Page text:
A summer night on a nearby beach, painted in MediBang Paint Pro. Trying out the watercolor brush a bit. MediBang is a pretty neat piece of software, very lightweight and responsive.
For the longest time, I have been curious about photo manipulation. It seemed like a logical step to combine my interest in photography with my interest in digital art and painting.
The problem was that I had no idea where to start. But then I got lucky and found this excellent tutorial by Chris Spooner, which provided a very good starting point. Because sometimes all you need is a place to start. It’s also space themed and I’m really fascinated by that kind of stuff. Once I had seen some basic techniques, photo manipulation became a lot less intimidating.
I only use my own photos, it’s less trouble that way since you don’t have to keep track on a bunch of different licenses and all that stuff. So I have started building my own library of textures and stock images. It’s not very impressive yet, but it’s slowly getting there.
Are there any new skills you want to learn?
These paintings were done as a kind of personal exercise with the goal of actually completing something without over thinking it.
This was useful for me since I have a tendency to get caught up in the details and then abandoning my artwork when I can’t get it just right. So the goal here was to go rather fast and focus on the big picture. No erasing was allowed.
I did these paintings in ArtRage 3 studio pro, which is a digital painting software meant to emulate natural media. Doing it this way instead of using more traditional media has both pros and cons, but it does allow for experimentation without being limited by what materials you have available. It´s also nice not to worry about wasting anything or about preparation or cleanup. But it does allow for near infinite reworking, which is something I try not to do right now. Computing power is also a concern, my hardware is getting a bit old at this point. You can´t have everything I guess.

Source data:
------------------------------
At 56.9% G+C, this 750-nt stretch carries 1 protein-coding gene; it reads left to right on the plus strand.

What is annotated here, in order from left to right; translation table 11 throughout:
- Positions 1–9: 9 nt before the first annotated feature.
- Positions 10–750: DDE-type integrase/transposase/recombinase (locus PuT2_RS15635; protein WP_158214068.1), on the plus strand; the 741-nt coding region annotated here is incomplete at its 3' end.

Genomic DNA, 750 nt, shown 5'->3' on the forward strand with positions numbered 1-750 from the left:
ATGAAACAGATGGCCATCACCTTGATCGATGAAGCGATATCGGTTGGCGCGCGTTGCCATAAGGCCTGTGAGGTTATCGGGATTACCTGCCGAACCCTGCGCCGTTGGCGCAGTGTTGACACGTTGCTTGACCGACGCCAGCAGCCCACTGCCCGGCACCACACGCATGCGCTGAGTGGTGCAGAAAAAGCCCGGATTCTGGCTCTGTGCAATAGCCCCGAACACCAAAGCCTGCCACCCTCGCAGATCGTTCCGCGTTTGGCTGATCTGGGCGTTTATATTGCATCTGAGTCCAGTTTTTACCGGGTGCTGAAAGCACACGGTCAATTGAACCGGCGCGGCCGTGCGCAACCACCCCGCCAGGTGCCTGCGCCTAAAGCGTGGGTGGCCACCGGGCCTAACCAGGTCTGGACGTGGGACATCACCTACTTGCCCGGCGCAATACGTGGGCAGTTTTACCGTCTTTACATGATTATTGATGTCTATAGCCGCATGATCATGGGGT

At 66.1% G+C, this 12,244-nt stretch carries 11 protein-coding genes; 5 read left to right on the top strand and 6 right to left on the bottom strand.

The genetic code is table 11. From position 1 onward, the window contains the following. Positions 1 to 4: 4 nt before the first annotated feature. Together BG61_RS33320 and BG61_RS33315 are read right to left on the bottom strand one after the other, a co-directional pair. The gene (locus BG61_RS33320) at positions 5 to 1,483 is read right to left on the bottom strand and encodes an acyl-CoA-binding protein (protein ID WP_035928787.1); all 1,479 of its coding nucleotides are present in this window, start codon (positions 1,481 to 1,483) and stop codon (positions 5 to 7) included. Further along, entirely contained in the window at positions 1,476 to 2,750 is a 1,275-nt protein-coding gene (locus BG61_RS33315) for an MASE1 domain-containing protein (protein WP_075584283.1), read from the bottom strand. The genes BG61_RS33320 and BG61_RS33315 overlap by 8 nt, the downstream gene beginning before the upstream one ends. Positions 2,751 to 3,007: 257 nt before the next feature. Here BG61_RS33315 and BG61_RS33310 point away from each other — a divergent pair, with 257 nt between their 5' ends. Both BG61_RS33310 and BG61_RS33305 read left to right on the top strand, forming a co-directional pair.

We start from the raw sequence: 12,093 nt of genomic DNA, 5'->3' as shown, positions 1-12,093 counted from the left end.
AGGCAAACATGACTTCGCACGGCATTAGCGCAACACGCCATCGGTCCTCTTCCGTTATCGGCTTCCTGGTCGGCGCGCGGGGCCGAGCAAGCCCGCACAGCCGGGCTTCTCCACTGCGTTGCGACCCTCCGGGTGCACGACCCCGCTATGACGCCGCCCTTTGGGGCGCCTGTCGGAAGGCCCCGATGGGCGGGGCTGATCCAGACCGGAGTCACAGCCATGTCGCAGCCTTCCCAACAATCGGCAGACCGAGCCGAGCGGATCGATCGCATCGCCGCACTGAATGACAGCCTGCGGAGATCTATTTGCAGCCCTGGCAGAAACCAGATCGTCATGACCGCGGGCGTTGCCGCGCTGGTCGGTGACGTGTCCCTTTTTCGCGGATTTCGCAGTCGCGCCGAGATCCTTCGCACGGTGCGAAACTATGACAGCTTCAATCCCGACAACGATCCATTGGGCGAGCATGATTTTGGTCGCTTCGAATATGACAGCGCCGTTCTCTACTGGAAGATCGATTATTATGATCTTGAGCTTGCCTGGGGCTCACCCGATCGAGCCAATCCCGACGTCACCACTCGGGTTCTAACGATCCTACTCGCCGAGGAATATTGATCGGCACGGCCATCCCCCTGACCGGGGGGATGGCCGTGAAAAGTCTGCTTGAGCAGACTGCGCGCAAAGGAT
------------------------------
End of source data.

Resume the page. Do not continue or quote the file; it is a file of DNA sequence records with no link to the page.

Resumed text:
Either way, this was a very enjoyable experience and I was actually rather happy with the results.
Do you ever struggle with finishing your work?
I wanted to try something new and a video on imagine fx inspired me to try creating a space scene. Since it was my first time doing something like this, I went for a simple composition with fewer elements to be concerned about.
When I try to draw an unfamiliar subject I prefer to work digitally. That way I don’t have to worry about wasting materials and can be free to experiment. This time I worked in photoshop. My biggest problem was to get the finished picture to look like my photoshop document. It lost a lot of contrast and colour depth somehow. I most likely made a silly mistake somewhere. Do you ever have this problem?
I started this drawing of a phoenix some time ago, but I´ve had some trouble finishing it. I feel like there is some more work to be done on it, especially on the background. But I´m not sure how to do it. I guess you just get stuck sometimes.
This seems to be a frequent problem for me when working digitally. Sketching is fine, and I can see some advantages over doing it traditionally. But when it comes to doing fully developed artwork I just find it very awkward and time-consuming. I guess I need some more experience to figure out how I´m supposed to be doing things. What do you think about working digitally?
I have been a bit busy with school lately, but I finally managed to finish some art. I´ve always had a love for fantasy creatures, especially dragons.
This is a drawing made using Photoshop and a tablet. I don´t tend to finish my digital drawings, so I have a ton that´s stuck at the sketching stage. But I tried out a different technique with this one, and it went a lot easier.